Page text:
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The following code:

struct l{
    uint8_t pin;
    uint8_t sensePin;
    float brightnessTarget;
    uint8_t PWMvalue;
    uint8_t inc;
};
typedef struct l led;

led* redLed;
led* whiteLed;
unsigned long secondsOfDay = 79140;
unsigned long minutesOfDay = 0;
unsigned int hoursOfDay = 0;
uint8_t interrupted=0;
uint8_t runPID;
int pin13=0;

void setup() {
  cli();
  TCCR1A = 0;// set entire TCCR1A register to 0
  TCCR1B = 0;// same for TCCR1B
  TCNT1  = 0;//initialize counter value to 0
  // set compare match register for 1hz increments
  OCR1A = OCR1A_val;// = (16*10^6) / (1*1024) - 1 (must be <65536)
  // turn on CTC mode
  TCCR1B |= (1 << WGM12);
  // Set CS10 and CS12 bits for 1024 prescaler
  TCCR1B |= (1 << CS12) | (1 << CS10);  
  // enable timer compare interrupt
  TIMSK1 |= (1 << OCIE1A);
  pinMode(13,OUTPUT);
  pinMode(3, OUTPUT);
  pinMode(4, OUTPUT);
  sei();
}

void loop() {
  if (runPID){
    PIControl(redLed);
    PIControl(whiteLed);
    pin13 = (~pin13 & 1);
    digitalWrite(13, pin13);
    runPID=0;
  }
}


SIGNAL(TIMER1_COMPA_vect){ //1 second timer fire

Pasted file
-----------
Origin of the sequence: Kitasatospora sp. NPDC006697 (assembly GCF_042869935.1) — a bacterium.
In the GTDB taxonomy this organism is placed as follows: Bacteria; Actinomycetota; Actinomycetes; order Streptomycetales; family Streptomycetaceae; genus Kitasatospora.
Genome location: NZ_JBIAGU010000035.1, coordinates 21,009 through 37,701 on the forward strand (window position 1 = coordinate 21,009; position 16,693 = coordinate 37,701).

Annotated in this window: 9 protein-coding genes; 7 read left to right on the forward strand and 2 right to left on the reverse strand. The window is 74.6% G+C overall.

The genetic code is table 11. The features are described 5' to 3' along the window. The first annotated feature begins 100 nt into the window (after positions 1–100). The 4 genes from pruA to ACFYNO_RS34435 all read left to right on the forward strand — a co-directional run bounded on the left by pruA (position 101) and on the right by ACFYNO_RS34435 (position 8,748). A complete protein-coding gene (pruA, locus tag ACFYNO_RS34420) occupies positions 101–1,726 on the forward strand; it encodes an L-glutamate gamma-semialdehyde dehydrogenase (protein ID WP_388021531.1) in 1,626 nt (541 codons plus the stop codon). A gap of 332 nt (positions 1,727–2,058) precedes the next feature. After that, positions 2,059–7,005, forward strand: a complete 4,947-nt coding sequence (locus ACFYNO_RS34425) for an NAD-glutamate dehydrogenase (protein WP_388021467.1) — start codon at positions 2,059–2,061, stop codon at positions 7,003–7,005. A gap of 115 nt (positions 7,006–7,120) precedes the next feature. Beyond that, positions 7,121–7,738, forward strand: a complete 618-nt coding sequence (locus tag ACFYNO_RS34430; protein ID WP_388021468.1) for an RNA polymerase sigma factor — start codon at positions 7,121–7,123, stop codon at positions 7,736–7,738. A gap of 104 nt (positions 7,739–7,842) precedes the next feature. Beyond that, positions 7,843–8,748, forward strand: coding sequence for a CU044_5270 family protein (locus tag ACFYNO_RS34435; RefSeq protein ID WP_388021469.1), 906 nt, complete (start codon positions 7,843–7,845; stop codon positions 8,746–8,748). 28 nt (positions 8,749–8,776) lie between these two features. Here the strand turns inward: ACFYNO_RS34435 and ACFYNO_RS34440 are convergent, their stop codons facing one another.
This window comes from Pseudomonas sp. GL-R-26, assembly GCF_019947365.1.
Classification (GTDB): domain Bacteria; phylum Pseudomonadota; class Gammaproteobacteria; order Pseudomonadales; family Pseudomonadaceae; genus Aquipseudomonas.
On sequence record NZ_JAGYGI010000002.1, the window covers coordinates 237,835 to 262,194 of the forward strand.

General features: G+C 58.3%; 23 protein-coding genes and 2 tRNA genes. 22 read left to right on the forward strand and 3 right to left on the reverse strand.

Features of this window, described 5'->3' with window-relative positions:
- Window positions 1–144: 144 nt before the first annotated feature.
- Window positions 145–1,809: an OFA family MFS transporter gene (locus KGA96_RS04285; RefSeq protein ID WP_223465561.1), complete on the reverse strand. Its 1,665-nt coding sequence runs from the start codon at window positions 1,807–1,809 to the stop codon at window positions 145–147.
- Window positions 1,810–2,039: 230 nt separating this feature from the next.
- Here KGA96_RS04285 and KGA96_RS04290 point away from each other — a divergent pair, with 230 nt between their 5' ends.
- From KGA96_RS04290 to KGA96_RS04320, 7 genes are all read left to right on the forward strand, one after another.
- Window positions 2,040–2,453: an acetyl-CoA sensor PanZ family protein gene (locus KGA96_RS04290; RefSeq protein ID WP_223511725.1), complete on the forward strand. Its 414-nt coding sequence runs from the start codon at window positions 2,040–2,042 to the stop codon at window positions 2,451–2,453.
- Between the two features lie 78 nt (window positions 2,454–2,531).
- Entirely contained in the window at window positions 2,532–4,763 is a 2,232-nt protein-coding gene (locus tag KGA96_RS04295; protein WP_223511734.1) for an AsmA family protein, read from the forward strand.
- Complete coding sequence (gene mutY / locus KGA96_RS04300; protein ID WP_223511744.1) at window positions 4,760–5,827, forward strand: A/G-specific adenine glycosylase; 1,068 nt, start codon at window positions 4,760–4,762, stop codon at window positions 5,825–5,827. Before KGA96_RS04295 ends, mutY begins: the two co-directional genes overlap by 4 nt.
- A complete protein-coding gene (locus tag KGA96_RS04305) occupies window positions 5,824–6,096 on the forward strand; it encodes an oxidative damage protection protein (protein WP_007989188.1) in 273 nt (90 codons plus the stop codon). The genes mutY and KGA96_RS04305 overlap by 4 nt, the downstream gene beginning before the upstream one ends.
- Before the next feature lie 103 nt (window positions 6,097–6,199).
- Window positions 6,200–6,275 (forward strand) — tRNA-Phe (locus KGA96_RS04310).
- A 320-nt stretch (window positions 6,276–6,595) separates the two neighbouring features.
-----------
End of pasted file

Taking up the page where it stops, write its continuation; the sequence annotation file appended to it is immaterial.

runPID = 1;
}

Toggles a pin. However, if I add:

redLed->pin = 3;
whiteLed->pin = 4;  
redLed->sensePin = 0;
whiteLed->sensePin = 1;

In the setup anywhere (before cli(), after sei(), or within the block), the interrupt no longer toggles.

I'm absolutely baffled, and I have no idea what's going on.

Edit: everything but whiteLed->sensePin is fine. That line is what is causing the issue (and I still don't understand)

2

This:

led* redLed;

defines a global variable implicitly initialized to zero (i.e. a NULL pointer). This is an invalid pointer you are not allowed to use until you properly initialize it.

Here:

redLed->pin = 3;

you are writing to the memory pointed to by this invalid pointer. This invokes what the C and C++ standards call undefined behavior. What that means is that, according to the definition of the C++ language, the behavior of your program is not defined. In other words, anything can happen. Typically you get a program crash, but even that behavior is not guaranteed.

Do not ever access memory through an invalid pointer.

1
  • Ugh. I knew it was a dumb oversight. Thank you! – Brydon Gibson Oct 31 '19 at 23:37

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